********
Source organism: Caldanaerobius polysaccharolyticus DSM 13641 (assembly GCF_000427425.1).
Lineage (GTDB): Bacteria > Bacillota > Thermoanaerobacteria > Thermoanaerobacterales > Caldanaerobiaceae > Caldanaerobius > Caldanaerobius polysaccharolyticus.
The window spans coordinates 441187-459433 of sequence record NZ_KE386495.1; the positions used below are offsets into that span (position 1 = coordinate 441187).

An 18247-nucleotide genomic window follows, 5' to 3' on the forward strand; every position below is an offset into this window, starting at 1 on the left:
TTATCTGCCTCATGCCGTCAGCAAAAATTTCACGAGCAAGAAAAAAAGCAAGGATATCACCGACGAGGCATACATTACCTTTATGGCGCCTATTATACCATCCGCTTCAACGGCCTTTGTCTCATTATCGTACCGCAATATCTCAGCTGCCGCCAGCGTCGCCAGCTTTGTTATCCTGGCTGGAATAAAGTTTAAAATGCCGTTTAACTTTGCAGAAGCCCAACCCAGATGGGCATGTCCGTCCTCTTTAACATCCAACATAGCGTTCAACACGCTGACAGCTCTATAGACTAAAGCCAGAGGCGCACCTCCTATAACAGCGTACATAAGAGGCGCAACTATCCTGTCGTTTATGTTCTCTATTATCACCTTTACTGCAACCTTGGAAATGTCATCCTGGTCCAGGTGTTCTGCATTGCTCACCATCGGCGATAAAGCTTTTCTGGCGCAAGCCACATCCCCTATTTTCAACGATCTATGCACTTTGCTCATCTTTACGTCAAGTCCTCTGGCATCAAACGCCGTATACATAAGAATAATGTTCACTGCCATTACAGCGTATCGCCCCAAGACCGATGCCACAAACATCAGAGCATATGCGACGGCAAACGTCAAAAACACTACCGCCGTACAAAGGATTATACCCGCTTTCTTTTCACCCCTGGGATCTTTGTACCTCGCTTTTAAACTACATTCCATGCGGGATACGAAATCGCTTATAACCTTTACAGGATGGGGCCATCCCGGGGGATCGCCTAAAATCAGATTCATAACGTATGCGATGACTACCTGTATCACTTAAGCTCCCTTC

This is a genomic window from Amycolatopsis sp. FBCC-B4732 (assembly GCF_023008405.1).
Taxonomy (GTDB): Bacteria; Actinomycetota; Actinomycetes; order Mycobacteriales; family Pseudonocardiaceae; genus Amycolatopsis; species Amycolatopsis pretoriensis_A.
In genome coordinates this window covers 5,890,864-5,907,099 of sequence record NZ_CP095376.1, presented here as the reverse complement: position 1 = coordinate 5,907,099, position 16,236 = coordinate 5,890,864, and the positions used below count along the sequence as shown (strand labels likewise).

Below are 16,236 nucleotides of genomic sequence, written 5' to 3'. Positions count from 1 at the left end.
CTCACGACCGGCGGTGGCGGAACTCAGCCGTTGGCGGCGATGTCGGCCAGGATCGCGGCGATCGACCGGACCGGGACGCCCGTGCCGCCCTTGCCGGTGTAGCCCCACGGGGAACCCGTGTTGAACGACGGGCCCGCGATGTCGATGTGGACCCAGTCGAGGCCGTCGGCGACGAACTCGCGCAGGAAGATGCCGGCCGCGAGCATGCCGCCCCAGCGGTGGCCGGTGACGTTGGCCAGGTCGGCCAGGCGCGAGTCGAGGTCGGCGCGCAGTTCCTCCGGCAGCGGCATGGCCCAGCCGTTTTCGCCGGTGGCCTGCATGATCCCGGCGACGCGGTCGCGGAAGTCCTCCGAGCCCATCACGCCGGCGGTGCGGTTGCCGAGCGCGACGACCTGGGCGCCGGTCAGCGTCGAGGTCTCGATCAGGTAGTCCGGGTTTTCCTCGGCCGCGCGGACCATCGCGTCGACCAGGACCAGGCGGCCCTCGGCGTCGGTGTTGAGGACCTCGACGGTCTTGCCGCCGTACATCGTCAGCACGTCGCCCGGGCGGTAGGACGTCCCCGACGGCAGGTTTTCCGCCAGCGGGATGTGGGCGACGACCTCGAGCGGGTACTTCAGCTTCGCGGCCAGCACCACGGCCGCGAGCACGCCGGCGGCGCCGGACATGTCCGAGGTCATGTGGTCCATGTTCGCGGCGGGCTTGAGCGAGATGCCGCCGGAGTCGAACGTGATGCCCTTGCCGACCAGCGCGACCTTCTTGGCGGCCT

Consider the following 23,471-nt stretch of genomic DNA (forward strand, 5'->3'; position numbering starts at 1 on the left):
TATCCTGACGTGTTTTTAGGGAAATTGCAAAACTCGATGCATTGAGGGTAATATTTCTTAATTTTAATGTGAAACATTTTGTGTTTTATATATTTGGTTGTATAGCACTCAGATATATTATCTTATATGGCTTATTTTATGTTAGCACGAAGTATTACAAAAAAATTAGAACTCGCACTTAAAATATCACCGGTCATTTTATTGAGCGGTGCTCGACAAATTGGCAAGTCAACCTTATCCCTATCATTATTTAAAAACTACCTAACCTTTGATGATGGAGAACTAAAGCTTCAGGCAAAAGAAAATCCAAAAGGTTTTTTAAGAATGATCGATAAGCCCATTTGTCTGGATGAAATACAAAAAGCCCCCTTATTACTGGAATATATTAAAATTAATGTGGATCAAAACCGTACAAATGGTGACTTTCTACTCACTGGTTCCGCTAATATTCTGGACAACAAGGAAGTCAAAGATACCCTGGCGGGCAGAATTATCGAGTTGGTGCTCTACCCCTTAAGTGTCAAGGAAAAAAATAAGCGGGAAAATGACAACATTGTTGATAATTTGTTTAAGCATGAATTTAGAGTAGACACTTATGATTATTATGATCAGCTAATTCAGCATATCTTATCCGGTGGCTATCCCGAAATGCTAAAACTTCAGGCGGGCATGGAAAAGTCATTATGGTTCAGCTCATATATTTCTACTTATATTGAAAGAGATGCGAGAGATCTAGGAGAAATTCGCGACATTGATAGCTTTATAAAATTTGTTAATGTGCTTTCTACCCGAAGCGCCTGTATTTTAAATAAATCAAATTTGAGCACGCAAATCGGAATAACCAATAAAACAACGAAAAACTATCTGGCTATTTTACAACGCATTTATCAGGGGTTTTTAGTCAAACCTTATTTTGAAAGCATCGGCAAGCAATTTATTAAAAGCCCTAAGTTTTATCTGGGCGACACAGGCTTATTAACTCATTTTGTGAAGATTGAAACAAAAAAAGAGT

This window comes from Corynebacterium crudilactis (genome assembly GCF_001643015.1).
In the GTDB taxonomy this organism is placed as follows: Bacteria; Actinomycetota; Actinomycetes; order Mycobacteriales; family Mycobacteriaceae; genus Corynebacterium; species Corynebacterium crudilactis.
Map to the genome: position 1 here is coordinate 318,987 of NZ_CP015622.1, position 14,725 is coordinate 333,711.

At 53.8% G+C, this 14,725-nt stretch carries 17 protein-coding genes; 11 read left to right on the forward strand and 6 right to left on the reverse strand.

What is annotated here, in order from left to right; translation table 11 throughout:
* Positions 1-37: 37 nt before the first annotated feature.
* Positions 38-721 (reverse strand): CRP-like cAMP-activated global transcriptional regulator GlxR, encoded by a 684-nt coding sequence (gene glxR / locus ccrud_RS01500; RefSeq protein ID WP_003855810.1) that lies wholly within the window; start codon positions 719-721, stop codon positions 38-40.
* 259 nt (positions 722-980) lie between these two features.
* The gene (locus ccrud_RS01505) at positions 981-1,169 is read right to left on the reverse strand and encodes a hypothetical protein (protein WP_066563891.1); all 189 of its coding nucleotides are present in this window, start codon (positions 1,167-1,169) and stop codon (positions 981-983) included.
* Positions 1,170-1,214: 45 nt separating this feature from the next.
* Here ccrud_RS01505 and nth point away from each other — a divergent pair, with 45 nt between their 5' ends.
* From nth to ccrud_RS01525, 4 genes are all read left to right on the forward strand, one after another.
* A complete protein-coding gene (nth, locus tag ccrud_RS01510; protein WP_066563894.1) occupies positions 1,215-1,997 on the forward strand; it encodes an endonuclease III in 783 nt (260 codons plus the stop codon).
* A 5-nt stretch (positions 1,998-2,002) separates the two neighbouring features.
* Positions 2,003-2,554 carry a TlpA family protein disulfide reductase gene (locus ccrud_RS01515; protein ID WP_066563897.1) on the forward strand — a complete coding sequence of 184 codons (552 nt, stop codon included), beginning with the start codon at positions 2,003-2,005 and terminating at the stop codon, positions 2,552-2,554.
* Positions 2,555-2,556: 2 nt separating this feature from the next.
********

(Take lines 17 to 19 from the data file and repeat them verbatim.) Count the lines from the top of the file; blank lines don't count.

What is annotated here, in order from left to right; translation table 11 throughout:
* Positions 1-37: 37 nt before the first annotated feature.
* Positions 38-721 (reverse strand): CRP-like cAMP-activated global transcriptional regulator GlxR, encoded by a 684-nt coding sequence (gene glxR / locus ccrud_RS01500; RefSeq protein ID WP_003855810.1) that lies wholly within the window; start codon positions 719-721, stop codon positions 38-40.